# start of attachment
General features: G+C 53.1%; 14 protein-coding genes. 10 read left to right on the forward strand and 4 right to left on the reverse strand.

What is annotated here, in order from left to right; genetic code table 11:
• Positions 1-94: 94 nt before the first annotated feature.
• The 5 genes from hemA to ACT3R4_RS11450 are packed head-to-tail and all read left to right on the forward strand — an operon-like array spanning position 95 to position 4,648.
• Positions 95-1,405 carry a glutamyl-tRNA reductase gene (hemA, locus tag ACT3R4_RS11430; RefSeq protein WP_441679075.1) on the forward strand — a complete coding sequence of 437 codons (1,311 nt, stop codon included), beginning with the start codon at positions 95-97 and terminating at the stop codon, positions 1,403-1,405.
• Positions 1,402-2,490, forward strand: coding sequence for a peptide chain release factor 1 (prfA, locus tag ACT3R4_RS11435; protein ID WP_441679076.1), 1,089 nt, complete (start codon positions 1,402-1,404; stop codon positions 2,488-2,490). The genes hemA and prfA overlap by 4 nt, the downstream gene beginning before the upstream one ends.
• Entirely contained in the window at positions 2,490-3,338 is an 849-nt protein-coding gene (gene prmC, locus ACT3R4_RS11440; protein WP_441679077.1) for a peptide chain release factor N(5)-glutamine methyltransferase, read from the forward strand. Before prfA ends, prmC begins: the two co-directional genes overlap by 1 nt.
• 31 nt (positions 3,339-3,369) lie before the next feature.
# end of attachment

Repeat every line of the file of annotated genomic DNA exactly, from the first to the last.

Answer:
General features: G+C 53.1%; 14 protein-coding genes. 10 read left to right on the forward strand and 4 right to left on the reverse strand.

What is annotated here, in order from left to right; genetic code table 11:
• Positions 1-94: 94 nt before the first annotated feature.
• The 5 genes from hemA to ACT3R4_RS11450 are packed head-to-tail and all read left to right on the forward strand — an operon-like array spanning position 95 to position 4,648.
• Positions 95-1,405 carry a glutamyl-tRNA reductase gene (hemA, locus tag ACT3R4_RS11430; RefSeq protein WP_441679075.1) on the forward strand — a complete coding sequence of 437 codons (1,311 nt, stop codon included), beginning with the start codon at positions 95-97 and terminating at the stop codon, positions 1,403-1,405.
• Positions 1,402-2,490, forward strand: coding sequence for a peptide chain release factor 1 (prfA, locus tag ACT3R4_RS11435; protein ID WP_441679076.1), 1,089 nt, complete (start codon positions 1,402-1,404; stop codon positions 2,488-2,490). The genes hemA and prfA overlap by 4 nt, the downstream gene beginning before the upstream one ends.
• Entirely contained in the window at positions 2,490-3,338 is an 849-nt protein-coding gene (gene prmC, locus ACT3R4_RS11440; protein WP_441679077.1) for a peptide chain release factor N(5)-glutamine methyltransferase, read from the forward strand. Before prfA ends, prmC begins: the two co-directional genes overlap by 1 nt.
• 31 nt (positions 3,339-3,369) lie before the next feature.